The oil is primarily in the leaves (typically <2% oil) so even if the oil content in the wood was the same as leaves a 100 kg person would need to 250g to 2.5kg of eucalyptus wood to die.
Since my largest eucalyptus spoon weighs 8 that would mean eating between 3 and 30 spoons.

For comparison, Tea Tree oil has a toxicity of around 2.5 g/kg of body weight - so by the same reckoning the 100 kg person would need to eat 150 spoons to die.

Of course the effects may show up before these levels are reached but since the oil content in the wood is much less than the leaves then even the above numbers are probably an under estimate.

According to wikipedia and elsewhere death from Oleander poisoning is somewhat overstated.
On average about 1 person every 5 years in the US dies from ingesting Oleander usually by people ingesting it deliberately (i.e. suicide), however, about 800 people a year (mainly children) do get sick each year from it.

cava
6th October 2016, 07:37 PM
My Italian BIL recommends maple carved into the desired shape, and then plunged into boiling water. I am not sure if it was green or dried.

Apparently this is the timber that was used when he was growing up in the villages of Italy.

BobL
6th October 2016, 08:11 PM
My Italian BIL recommends maple carved into the desired shape, and then plunged into boiling water. I am not sure if it was green or dried.

Apparently this is the timber that was used when he was growing up in the villages of Italy.

Italian Maple is "Acer opals" fron the Sapindaceae family and is one of 128 different Maples almost exclusively found in the northern Hemisphere.

The only Australian Maple I know of is QLD maple botanical name "Flindersia Brayleyana", which is from the Rutaceae or Citrus family, and the Queensland maple and is more closely related to orange and lemon trees than to True Maples.

doug3030
6th October 2016, 08:54 PM
Eucalyptus oil is toxic and supposedly has a toxicity of between 0.05 and 0.5 g/kg of body weight .
This means a 100kg person has to ingest between 5 and 50g of oil to be affected.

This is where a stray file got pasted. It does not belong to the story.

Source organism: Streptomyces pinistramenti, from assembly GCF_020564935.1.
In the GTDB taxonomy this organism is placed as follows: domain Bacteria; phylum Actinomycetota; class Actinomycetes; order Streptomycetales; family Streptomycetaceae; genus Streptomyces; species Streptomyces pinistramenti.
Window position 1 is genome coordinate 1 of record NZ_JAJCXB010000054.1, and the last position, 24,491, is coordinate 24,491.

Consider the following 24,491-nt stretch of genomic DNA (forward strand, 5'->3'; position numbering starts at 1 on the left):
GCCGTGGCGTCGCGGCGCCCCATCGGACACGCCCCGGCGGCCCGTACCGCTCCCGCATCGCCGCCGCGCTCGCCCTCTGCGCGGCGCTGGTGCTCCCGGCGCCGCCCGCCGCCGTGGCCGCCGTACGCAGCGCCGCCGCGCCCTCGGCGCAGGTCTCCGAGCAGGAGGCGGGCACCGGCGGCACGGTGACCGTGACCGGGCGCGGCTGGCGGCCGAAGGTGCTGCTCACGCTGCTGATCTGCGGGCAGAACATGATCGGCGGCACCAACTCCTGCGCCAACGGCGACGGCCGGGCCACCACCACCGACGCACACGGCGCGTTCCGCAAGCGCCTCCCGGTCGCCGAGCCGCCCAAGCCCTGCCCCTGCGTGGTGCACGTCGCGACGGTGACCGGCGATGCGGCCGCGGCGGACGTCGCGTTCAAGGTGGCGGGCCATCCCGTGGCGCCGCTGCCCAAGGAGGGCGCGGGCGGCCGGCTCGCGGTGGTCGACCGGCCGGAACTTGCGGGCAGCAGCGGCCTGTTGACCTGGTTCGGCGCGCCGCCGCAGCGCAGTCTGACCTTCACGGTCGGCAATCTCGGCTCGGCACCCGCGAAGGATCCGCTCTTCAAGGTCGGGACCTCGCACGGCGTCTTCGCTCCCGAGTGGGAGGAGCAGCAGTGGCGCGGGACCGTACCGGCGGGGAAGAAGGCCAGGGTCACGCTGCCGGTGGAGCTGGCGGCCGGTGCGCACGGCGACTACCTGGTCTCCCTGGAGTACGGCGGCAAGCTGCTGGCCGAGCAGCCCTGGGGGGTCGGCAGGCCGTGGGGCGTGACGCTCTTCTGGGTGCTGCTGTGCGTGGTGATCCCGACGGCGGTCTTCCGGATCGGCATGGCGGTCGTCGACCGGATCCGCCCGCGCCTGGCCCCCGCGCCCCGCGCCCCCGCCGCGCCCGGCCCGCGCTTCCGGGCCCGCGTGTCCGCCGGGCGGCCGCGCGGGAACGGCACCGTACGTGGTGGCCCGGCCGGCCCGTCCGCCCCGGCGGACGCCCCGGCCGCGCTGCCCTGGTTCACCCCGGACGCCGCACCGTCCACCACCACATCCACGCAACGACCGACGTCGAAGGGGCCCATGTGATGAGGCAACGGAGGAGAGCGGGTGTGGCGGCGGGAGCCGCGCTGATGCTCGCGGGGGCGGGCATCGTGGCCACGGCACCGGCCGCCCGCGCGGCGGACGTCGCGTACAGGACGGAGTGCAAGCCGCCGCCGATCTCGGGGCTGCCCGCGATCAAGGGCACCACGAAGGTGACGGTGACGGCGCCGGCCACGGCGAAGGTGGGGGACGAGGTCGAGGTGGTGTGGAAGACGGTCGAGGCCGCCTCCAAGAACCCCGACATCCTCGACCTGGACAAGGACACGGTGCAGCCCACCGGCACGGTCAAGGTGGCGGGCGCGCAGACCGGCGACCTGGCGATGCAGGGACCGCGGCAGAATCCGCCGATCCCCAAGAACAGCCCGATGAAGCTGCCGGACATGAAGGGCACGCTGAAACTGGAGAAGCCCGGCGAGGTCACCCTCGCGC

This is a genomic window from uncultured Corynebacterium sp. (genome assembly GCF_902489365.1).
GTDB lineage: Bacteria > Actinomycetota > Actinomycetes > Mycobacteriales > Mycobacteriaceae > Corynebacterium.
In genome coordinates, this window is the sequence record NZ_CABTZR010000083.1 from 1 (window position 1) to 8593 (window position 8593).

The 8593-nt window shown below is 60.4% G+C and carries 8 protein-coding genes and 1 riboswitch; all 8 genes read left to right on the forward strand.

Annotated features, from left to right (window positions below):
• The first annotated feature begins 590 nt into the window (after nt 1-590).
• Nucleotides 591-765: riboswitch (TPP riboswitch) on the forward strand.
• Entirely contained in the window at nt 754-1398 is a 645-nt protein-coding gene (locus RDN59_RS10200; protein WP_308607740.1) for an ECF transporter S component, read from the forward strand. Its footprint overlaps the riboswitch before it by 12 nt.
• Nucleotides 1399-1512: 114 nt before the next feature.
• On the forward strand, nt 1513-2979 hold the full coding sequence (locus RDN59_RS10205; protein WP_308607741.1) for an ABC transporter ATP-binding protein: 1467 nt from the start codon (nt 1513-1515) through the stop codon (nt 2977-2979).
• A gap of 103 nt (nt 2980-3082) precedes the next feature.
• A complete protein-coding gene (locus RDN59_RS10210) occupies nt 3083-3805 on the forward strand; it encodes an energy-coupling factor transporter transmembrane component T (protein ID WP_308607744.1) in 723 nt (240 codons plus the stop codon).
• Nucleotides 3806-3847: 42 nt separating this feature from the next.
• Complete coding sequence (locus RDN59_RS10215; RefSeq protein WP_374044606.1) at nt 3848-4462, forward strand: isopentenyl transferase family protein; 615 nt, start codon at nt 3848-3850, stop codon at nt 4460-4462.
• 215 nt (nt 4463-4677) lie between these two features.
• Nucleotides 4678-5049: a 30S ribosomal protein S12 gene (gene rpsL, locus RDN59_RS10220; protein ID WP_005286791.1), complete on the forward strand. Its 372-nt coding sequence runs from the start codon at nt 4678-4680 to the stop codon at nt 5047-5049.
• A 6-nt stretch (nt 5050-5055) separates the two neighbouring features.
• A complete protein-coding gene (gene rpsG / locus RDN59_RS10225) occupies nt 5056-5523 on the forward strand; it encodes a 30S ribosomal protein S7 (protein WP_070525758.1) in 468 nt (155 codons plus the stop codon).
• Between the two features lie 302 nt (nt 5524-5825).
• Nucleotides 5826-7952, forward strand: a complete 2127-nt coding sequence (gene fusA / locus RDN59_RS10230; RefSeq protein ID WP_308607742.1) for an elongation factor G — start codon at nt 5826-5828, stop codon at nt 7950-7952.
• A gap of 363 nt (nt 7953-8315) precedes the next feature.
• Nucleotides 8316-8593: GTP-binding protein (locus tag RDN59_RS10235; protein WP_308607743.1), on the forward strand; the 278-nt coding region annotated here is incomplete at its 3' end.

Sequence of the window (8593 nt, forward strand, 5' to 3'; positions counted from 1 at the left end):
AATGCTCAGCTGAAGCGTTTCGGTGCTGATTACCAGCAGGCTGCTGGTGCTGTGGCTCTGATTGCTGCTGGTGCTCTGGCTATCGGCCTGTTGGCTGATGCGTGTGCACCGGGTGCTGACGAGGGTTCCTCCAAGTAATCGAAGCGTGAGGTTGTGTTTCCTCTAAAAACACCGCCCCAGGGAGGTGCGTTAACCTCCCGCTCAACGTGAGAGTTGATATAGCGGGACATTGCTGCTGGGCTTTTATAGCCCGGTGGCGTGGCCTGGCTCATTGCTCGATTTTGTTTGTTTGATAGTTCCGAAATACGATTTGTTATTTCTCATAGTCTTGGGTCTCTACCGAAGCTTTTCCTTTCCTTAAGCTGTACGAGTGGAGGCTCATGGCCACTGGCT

This is consistent with the known effect on children who have been poisoned with ~ 3g of the oil.

The oil is primarily in the leaves (typically <2% oil) so even if the oil content in the wood was the same as leaves a 100 kg person would need to 250g to 2.5kg of eucalyptus wood to die.
Since my largest eucalyptus spoon weighs 8 that would mean eating between 3 and 30 spoons. ...

For comparison, Tea Tree oil has a toxicity of around 2.5 g/kg of body weight - so by the same reckoning the 100 kg person would need to eat 150 spoons to die.

According to wikipedia and elsewhere death from Oleander poisoning is somewhat overstated. ...

I assume that the reason you did not quote the actual toxicity of Oleander is because it was a bit obscure to find. I could not find it quoted by g/kg for humans but I found here:

https://en.wikipedia.org/wiki/Nerium

that only 100 grams of plant material are needed to kill an adult horse. So I googled the weight of a horse and found it could be expected to be between 380 and 550 kg, so to keep the maths easy the horse is between 4 and 5 times the mass of the 100kg human you used in your example. That makes Oleander at least 10 times as toxic as eucalyptus.

This would greatly reduce the amount of toxin that would need to leach out of the spoon into the food to make a difference.

Cheers

Doug

dusteater
6th October 2016, 09:20 PM
Here`s some spoons etc made from our beautiful Lace Sheoak and the only thing that would kill you is the price :U

BobL
6th October 2016, 09:44 PM
I assume that the reason you did not quote the actual toxicity of Oleander is because it was a bit obscure to find. I could not find it quoted by g/kg for humans but I found here:

https://en.wikipedia.org/wiki/Nerium

that only 100 grams of plant material are needed to kill an adult horse. So I googled the weight of a horse and found it could be expected to be between 380 and 550 kg, so to keep the maths easy the horse is between 4 and 5 times the mass of the 100kg human you used in your example. That makes Oleander at least 10 times as toxic as eucalyptus.

Sounds about right.
100g in 500 kg is 0.2g/kg ,about the same as Eucalyptus oil.

I read somewhere that someone died by drinking a tea made with just a few leaves (estimate 5 g of leaves and 50 kg person)
that makes the toxicity of the leaves <0.1 g/kg which is consistent with the figure for the horse

doug3030
6th October 2016, 10:05 PM
:banghead:

BobL
6th October 2016, 10:29 PM
:banghead:

According to an article in the Chinese Journal of medicine , dried oleander leaves administered at 0.06 g/kg daily will kill Najid sheep in 3 - 14 days.

doug3030
6th October 2016, 10:55 PM
:banghead::banghead:

rob streeper
7th October 2016, 12:40 PM
I've done some work with oleander, specifically the toxic agent oleandrin and its precursor oleandrigenin. Oleandrin is a cardiac glycoside and it kills you by, essentially, giving you a heart attack. Not very nice. There are at least a half dozen related glycosides in oleander. They are not destroyed by boiling or drying of the plant material, extraction and quantitation of these agents was part of the work I did. Oleander extract was investigated for a while as cancer treatment (https://www.ncbi.nlm.nih.gov/pubmed/11001386).